FantasyCon 2023 Roundup
My friend Tom runs The Real Writing Process podcast, where he interviews authors about their writing process. It’s an exceptionally good podcast and he’s had some big names on there like Joanne Harris, (Chocolat,) R. J. Barker, Gemma Amour, and Adrien Tchaikovsky, to name a few. You should check it out if you’re a writer or interested in the process of writing.
Anyway, Tom convinced me to come to The British Fantasy Society’s FantasyCon event, which was this weekend as I write this.
I had a tremendously great time. I met lots of lovely people, various authors included, (I’m not going to name drop,) watched several fantastic panels, and even got a bit of writing done last night in my hotel room.
I joined the BFS earlier this year, again after a recommendation from Tom, in part to get cheaper tickets for the con, but after going I will definitely keep my subscription to the society.
As an unpublished writer I learned a ton from panels on topics like what editors do exactly, and one on publishing which was also very insightful. I was also glad to see, (& attend,) panels on diversity, feminism and neurodiversity, all of which were top notch. Sadly there were a few I couldn’t make due to overlapping with panels I couldn’t miss, but there’s always next time and some were recorded and will appear on YouTube.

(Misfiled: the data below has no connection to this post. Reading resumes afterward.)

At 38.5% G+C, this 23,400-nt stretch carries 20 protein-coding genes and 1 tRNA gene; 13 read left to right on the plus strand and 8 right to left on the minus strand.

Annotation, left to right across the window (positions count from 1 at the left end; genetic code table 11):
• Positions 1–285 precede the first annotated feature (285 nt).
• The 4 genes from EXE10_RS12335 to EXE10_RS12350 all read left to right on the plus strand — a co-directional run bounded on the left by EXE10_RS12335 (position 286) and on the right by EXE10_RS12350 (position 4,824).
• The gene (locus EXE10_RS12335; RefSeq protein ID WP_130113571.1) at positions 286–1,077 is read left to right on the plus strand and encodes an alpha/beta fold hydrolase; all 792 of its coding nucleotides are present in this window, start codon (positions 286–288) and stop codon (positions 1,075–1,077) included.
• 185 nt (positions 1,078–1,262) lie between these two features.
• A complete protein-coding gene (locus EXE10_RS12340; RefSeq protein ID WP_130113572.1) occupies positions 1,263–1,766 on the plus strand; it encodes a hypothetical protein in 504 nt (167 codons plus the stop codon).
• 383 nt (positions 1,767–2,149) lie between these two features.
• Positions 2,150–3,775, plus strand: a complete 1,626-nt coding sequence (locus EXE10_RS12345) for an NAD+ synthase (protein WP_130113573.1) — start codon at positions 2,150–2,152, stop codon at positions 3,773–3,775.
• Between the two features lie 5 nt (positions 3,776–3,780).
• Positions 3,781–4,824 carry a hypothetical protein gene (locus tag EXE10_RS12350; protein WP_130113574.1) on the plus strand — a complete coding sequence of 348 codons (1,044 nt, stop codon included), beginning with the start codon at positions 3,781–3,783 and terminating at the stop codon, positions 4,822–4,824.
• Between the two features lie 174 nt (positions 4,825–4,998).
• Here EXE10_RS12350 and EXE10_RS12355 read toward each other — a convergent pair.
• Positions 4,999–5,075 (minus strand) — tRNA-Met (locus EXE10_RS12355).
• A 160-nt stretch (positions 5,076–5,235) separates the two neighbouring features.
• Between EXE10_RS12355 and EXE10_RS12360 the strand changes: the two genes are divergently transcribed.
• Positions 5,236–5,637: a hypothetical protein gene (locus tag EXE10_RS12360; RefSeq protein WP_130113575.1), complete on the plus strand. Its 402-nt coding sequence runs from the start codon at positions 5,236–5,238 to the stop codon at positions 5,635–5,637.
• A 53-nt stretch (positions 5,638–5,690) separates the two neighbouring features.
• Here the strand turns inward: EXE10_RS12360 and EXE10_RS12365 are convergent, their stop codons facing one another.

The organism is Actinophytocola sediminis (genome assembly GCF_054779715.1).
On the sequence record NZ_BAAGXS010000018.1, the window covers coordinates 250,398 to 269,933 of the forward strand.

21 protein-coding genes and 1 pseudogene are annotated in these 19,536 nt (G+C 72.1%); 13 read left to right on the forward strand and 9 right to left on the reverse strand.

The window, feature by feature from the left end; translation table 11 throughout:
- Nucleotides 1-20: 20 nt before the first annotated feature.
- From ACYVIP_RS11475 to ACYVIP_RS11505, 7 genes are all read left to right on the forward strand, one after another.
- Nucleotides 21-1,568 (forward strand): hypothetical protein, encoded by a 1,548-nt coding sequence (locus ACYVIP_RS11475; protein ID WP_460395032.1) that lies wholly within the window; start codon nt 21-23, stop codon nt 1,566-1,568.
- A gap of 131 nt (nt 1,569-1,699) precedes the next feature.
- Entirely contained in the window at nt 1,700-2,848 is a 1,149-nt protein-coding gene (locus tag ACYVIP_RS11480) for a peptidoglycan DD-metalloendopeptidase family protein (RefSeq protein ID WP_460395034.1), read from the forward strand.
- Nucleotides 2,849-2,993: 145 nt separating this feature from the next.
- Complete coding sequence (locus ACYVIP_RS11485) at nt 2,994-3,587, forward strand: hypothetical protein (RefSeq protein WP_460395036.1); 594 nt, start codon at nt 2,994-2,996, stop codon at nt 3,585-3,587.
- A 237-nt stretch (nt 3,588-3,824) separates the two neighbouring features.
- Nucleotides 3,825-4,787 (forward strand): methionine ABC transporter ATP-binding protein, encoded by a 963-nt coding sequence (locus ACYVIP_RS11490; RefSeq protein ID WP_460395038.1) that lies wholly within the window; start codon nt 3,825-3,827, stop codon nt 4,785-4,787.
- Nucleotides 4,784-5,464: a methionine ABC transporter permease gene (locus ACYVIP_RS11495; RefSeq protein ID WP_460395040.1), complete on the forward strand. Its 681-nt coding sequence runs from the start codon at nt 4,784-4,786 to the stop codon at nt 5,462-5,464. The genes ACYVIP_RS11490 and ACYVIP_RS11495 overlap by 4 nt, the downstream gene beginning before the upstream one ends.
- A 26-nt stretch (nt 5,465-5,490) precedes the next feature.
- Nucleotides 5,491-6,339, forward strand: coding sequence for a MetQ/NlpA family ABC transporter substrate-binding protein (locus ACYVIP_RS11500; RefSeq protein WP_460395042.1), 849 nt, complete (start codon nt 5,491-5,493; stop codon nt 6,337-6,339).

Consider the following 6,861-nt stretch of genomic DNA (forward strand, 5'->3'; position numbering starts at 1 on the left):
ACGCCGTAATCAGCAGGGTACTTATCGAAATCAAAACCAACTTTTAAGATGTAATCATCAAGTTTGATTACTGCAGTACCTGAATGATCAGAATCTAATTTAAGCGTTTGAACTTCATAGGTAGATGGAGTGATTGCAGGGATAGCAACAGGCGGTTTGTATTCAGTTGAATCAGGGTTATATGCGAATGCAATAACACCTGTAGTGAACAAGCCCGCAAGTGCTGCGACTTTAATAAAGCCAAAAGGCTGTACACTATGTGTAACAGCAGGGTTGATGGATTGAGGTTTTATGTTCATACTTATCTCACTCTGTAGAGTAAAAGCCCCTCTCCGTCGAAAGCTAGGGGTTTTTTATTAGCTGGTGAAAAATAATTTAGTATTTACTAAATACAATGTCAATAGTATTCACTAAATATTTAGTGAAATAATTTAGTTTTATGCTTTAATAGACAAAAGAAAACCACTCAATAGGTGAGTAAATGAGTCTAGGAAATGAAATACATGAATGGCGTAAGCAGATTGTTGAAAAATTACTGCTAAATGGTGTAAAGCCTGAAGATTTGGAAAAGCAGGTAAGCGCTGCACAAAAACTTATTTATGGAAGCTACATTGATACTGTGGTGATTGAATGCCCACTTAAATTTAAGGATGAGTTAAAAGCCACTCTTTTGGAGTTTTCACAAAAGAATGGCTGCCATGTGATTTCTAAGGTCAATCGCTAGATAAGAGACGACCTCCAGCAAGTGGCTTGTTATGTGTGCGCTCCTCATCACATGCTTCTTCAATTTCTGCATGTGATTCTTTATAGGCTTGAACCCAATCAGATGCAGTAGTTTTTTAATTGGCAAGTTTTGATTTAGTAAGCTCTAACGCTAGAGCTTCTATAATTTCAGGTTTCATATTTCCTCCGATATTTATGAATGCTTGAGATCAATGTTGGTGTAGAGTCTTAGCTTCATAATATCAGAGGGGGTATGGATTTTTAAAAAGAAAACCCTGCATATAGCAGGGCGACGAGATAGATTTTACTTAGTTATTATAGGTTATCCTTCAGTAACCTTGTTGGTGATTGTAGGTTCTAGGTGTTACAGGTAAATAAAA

I now have a much clearer view of various roles within the publishing industry, (editor/commissioning editor/agent/publisher) and how to approach any/all of them.
Outside of the panels, the bar scene was lively, there was karaoke, (which I sadly missed out on performing due to turning up too late to make the list—next time!) and various rooms to just hang out, chat and meet people.
There were also lots of live readings by authors, although my already packed schedule didn’t allow me to catch any.
Occasionally there was free wine, and when there wasn’t, the bars were open.
I also met Oliver, who goes by Paracyclops on Mastodon, and recognised me from my avatar pic! Hopefully we’ll meet up again soon as he has interesting plans for a group in the works and doesn’t live too far from me.
There were two dealers rooms with books for sale as well as other merch and all the dealers were very friendly and chatty. I was very good and only bought three books: Children of Time by Adrien Tchaikovsky, which was sold to me by the seller on the Waterstones table who waxed lyrical about it and managed to keep it spoiler-free; The Dragonbone Chair, because I’ve been meaning to read Tad Williams for ages; and The Market of Dreams and Destiny by Trip Galey, which just sounded like such a fun premise and also I did chat to Trip for a while & he and friends were really nice.
I also want to recommend the book Spec Fic for Newbies—one of the authors of which was one of my favourite people I met, and who strongly urged me to start submitting work and advised on how best to do it. I will, I promise Tiffani, and thanks for the advice.
All in all, it was a great weekend. I’m writing this on the train home as I wanted to do it while fresh. Bottom line, if you’re a UK writer of fantasy, sci-fi, or horror, I highly recommend coming along to one—EasterCon is next and I hope to go, and may even volunteer to sit in on a panel or two. Maybe someone will find something I say useful? Who knows.
Maybe I’ll even see you there.